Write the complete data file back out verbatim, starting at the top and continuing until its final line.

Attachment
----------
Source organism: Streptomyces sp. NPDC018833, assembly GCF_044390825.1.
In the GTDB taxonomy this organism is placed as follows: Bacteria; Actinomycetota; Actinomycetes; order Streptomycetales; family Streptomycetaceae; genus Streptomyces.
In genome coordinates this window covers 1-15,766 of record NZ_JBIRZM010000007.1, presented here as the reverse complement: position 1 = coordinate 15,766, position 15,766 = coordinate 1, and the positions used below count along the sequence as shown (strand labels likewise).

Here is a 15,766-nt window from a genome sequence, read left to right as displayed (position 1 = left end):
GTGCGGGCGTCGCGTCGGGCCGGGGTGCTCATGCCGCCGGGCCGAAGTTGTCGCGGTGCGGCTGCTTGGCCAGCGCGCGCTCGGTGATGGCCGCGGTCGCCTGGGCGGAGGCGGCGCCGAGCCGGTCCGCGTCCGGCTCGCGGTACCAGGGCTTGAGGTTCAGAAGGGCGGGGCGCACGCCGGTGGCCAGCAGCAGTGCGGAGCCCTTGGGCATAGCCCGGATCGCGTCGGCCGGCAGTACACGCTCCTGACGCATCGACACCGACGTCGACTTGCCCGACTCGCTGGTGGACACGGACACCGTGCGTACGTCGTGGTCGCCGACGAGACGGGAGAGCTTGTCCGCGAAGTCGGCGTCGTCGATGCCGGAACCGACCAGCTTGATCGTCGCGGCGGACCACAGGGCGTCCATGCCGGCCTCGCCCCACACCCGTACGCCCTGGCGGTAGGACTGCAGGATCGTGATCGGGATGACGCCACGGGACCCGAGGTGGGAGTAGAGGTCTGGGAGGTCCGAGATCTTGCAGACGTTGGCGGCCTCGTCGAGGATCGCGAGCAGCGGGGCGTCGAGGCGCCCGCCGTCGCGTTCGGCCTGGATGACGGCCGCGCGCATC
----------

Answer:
Source organism: Streptomyces sp. NPDC018833, assembly GCF_044390825.1.
In the GTDB taxonomy this organism is placed as follows: Bacteria; Actinomycetota; Actinomycetes; order Streptomycetales; family Streptomycetaceae; genus Streptomyces.
In genome coordinates this window covers 1-15,766 of record NZ_JBIRZM010000007.1, presented here as the reverse complement: position 1 = coordinate 15,766, position 15,766 = coordinate 1, and the positions used below count along the sequence as shown (strand labels likewise).

Here is a 15,766-nt window from a genome sequence, read left to right as displayed (position 1 = left end):
GTGCGGGCGTCGCGTCGGGCCGGGGTGCTCATGCCGCCGGGCCGAAGTTGTCGCGGTGCGGCTGCTTGGCCAGCGCGCGCTCGGTGATGGCCGCGGTCGCCTGGGCGGAGGCGGCGCCGAGCCGGTCCGCGTCCGGCTCGCGGTACCAGGGCTTGAGGTTCAGAAGGGCGGGGCGCACGCCGGTGGCCAGCAGCAGTGCGGAGCCCTTGGGCATAGCCCGGATCGCGTCGGCCGGCAGTACACGCTCCTGACGCATCGACACCGACGTCGACTTGCCCGACTCGCTGGTGGACACGGACACCGTGCGTACGTCGTGGTCGCCGACGAGACGGGAGAGCTTGTCCGCGAAGTCGGCGTCGTCGATGCCGGAACCGACCAGCTTGATCGTCGCGGCGGACCACAGGGCGTCCATGCCGGCCTCGCCCCACACCCGTACGCCCTGGCGGTAGGACTGCAGGATCGTGATCGGGATGACGCCACGGGACCCGAGGTGGGAGTAGAGGTCTGGGAGGTCCGAGATCTTGCAGACGTTGGCGGCCTCGTCGAGGATCGCGAGCAGCGGGGCGTCGAGGCGCCCGCCGTCGCGTTCGGCCTGGATGACGGCCGCGCGCATC